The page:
Leksman, Brenka, Ivanoff

June 13, 2015

Richard Leksman

  • Richard Leksman from Vindava (Ventspils) in Latvia lived in Birkenhead (Port Adelaide) with the Glazbrook family.
  • He fought on the Western Front with the 27th Battalion. In November 1916 he was killed in the battle for the Somme.
  • He had no living relatives, but his Australian friends, the Glazbrook family, commemorated his death in the local newspaper.

John Brente Brenka

  • John Brente Brenka, when enlisting in the AIF, provided his place of birth as ‘Wolkowiskai’, which could be Vilkaviskis in Lithuania, but, according to the consular letter confirming his nationality, he came from ‘Vilkomir’, which is now Ukmerge in Lithuania. At the same time his name suggests that he might have been of German stock. He landed in Australia in 1914, deserting a ship, and worked at Shepperton’s Sawmills, Gumeracha near Blumberg in South Australia.
  • Enlisting in the AIF he came to Gallipoli with the 10th Battalion, not long before the troops’ evacuation from the peninsula. He continued his service with the 50th Battalion on the Western Front. He was wounded in June 1916, but returned to duty three days later. In August 1916 he received multiple gunshot wounds at the Mouquet Farm battle and died a week later in hospital in Boulogne.
  • His mother Agi Brenke was never found, but residents of Blumberg (later renamed Birdwood) commemorated his supreme sacrifice in the war memorial, where his name was listed along with other ‘Birdwood boys’.

John Ivanoff

  • John Ivanoff, a Russian ship’s fireman from Libava (now Liepaja, Latvia), came to Sydney in 1915 and enlisted in the AIF three weeks later.
  • He served with the 20th Battalion at Gallipoli and on the Western Front. During the war he was court matrialled a couple of times, but also commended for ‘excellent sniping work’ in May 1918 and recommended for the Military Medal in August 1918 for his bravery during the Amiens advance. His commander wrote: ‘during the attack […] an enemy machine gun greatly hampered the advance. This soldier on his own initiative outflanked and bombed the gun single-handed, which he captured, killing the crew of five’.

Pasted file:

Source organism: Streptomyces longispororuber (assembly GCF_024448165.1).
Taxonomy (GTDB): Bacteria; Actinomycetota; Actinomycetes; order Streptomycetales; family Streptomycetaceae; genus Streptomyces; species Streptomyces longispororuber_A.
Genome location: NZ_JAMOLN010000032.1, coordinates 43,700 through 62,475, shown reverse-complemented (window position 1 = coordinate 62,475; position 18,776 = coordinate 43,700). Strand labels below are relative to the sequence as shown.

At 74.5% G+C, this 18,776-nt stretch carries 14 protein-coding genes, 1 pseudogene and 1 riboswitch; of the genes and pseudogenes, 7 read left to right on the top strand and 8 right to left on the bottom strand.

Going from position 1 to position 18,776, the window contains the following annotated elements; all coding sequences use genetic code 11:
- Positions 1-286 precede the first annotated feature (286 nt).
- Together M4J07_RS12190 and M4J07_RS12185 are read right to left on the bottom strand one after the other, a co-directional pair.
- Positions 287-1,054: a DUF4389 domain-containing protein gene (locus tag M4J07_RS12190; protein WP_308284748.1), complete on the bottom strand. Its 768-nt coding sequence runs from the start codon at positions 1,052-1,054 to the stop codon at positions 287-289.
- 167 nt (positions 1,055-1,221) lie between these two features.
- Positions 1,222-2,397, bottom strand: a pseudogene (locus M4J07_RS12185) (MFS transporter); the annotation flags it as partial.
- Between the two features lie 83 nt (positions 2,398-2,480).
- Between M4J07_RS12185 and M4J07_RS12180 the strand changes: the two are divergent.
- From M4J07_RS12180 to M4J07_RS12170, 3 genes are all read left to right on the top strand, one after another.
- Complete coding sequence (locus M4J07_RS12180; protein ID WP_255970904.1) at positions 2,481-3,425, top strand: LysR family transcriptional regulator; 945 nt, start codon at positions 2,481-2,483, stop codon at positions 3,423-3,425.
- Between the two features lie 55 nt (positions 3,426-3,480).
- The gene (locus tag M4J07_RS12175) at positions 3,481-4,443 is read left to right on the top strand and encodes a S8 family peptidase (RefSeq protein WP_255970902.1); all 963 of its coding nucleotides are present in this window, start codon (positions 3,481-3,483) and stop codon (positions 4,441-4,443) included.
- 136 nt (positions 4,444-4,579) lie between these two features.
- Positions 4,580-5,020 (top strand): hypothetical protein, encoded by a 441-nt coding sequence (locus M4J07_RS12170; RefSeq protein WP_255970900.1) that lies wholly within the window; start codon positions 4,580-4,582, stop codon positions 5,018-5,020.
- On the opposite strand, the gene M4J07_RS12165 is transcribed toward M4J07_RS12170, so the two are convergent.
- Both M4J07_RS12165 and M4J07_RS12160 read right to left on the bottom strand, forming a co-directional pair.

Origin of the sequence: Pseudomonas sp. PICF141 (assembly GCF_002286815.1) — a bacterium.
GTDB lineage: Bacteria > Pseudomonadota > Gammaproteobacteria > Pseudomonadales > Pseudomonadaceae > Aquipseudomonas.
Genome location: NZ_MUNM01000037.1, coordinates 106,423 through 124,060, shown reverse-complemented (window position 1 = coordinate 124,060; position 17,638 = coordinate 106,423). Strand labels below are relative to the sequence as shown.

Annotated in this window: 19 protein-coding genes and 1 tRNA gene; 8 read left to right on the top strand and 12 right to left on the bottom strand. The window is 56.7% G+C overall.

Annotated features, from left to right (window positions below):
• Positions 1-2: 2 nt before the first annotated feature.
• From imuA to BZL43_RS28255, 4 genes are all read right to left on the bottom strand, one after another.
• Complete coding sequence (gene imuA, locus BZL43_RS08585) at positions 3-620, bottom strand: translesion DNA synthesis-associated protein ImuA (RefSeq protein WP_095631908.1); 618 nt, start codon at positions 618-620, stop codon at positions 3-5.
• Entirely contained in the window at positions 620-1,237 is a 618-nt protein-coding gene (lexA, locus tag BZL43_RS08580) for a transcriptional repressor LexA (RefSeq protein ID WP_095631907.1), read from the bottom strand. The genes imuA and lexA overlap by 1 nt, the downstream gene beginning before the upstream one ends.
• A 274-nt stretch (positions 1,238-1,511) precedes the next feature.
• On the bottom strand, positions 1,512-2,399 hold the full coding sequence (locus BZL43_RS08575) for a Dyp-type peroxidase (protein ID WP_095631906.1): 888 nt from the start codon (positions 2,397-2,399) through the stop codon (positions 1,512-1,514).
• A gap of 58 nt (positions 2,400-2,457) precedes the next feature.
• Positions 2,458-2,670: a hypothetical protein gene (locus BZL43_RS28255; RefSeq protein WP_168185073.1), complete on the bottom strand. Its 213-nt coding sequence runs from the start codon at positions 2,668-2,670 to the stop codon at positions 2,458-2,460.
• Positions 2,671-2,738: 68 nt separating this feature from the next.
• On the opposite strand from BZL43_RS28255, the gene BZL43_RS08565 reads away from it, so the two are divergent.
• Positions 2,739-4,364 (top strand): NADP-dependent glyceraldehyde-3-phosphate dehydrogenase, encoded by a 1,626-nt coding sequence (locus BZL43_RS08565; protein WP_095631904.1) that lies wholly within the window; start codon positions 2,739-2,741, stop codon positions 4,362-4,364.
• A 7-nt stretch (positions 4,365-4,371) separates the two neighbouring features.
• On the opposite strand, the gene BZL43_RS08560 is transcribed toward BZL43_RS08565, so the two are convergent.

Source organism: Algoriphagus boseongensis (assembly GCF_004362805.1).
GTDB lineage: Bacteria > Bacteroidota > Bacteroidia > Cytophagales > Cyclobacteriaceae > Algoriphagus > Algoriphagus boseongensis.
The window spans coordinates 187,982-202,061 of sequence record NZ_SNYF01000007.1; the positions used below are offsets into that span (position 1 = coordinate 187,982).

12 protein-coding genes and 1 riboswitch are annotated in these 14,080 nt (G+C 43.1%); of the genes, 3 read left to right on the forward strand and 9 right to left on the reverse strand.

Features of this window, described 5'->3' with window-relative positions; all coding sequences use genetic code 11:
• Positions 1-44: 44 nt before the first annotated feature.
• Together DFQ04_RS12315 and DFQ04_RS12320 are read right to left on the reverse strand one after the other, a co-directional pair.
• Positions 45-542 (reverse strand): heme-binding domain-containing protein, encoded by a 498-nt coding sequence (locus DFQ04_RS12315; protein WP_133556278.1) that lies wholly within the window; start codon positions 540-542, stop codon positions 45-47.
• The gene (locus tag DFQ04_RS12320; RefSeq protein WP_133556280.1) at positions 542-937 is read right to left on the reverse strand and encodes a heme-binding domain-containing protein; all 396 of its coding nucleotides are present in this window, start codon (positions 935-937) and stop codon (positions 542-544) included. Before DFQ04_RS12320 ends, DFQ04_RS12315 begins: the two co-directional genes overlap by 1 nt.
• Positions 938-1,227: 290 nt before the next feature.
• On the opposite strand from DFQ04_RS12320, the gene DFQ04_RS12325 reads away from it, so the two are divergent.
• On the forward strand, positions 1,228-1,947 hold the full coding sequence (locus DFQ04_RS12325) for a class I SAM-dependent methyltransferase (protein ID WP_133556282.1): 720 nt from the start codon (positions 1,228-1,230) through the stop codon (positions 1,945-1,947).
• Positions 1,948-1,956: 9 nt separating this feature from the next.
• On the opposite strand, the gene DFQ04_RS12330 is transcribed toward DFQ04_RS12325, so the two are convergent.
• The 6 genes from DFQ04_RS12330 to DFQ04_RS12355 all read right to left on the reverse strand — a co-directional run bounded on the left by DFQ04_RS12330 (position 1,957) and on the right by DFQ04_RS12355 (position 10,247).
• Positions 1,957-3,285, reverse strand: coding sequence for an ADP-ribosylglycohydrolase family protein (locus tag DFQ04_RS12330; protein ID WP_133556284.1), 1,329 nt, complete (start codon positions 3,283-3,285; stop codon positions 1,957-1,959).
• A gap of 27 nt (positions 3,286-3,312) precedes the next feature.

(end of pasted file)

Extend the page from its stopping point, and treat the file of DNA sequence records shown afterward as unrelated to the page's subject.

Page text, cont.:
• Earlier, in May 1917 Ivanoff was wounded in the chest and arm at the attack at Bullecourt. While recuperating in a British hospital he met a local girl, Lilian Fox, and married before he was despatched back to the trenches. In April 1918 he was wounded for the second time, but remained on duty, and finally, after his exploits in the Amiens advance, he was wounded in the right hand and evacuated to England just in time to meet his daughter Lillian Violet, born in September 1918.
  • Ivanov returned to Australia in December 1918, followed by his wife and daughter. In Australia they had three sons. Ivanoff, after working for several years stevedoring on the Sydney wharves, took on a shop in Alexandria, and then had a fruit run for some years at Newtown, which involved the whole family. Finally, owing to the Depression, ‘they moved to Berowra, where John worked on the Pacific Highway operating the jack-hammer at the construction site of the S-bends at Mt Kuring-gai’. During WWII John Ivanoff enlisted in the AIF and served in the garrison battalion at Hay Internment Camp, guarding Italian and Japanese POWs. His elder son Ronald John enlisted as well and served in the RAN.